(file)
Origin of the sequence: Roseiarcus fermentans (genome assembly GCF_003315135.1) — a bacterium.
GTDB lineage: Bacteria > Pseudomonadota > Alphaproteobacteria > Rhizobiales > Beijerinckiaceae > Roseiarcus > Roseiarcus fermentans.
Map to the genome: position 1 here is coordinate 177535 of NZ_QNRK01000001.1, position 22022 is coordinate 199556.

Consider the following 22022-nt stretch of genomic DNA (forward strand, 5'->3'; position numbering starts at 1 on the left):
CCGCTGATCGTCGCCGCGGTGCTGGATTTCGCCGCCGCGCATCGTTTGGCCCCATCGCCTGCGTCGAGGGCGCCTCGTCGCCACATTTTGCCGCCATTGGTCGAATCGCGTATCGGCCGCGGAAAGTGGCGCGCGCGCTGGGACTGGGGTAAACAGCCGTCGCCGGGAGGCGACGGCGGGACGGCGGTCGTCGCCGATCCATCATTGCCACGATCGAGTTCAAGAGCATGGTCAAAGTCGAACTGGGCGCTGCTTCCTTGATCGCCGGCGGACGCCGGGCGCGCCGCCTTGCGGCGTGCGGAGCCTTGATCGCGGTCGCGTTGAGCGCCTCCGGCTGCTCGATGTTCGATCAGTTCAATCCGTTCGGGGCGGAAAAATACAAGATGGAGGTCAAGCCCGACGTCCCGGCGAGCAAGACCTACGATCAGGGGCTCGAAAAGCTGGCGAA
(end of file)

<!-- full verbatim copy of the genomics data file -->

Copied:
Origin of the sequence: Roseiarcus fermentans (genome assembly GCF_003315135.1) — a bacterium.
GTDB lineage: Bacteria > Pseudomonadota > Alphaproteobacteria > Rhizobiales > Beijerinckiaceae > Roseiarcus > Roseiarcus fermentans.
Map to the genome: position 1 here is coordinate 177535 of NZ_QNRK01000001.1, position 22022 is coordinate 199556.

Consider the following 22022-nt stretch of genomic DNA (forward strand, 5'->3'; position numbering starts at 1 on the left):
CCGCTGATCGTCGCCGCGGTGCTGGATTTCGCCGCCGCGCATCGTTTGGCCCCATCGCCTGCGTCGAGGGCGCCTCGTCGCCACATTTTGCCGCCATTGGTCGAATCGCGTATCGGCCGCGGAAAGTGGCGCGCGCGCTGGGACTGGGGTAAACAGCCGTCGCCGGGAGGCGACGGCGGGACGGCGGTCGTCGCCGATCCATCATTGCCACGATCGAGTTCAAGAGCATGGTCAAAGTCGAACTGGGCGCTGCTTCCTTGATCGCCGGCGGACGCCGGGCGCGCCGCCTTGCGGCGTGCGGAGCCTTGATCGCGGTCGCGTTGAGCGCCTCCGGCTGCTCGATGTTCGATCAGTTCAATCCGTTCGGGGCGGAAAAATACAAGATGGAGGTCAAGCCCGACGTCCCGGCGAGCAAGACCTACGATCAGGGGCTCGAAAAGCTGGCGAA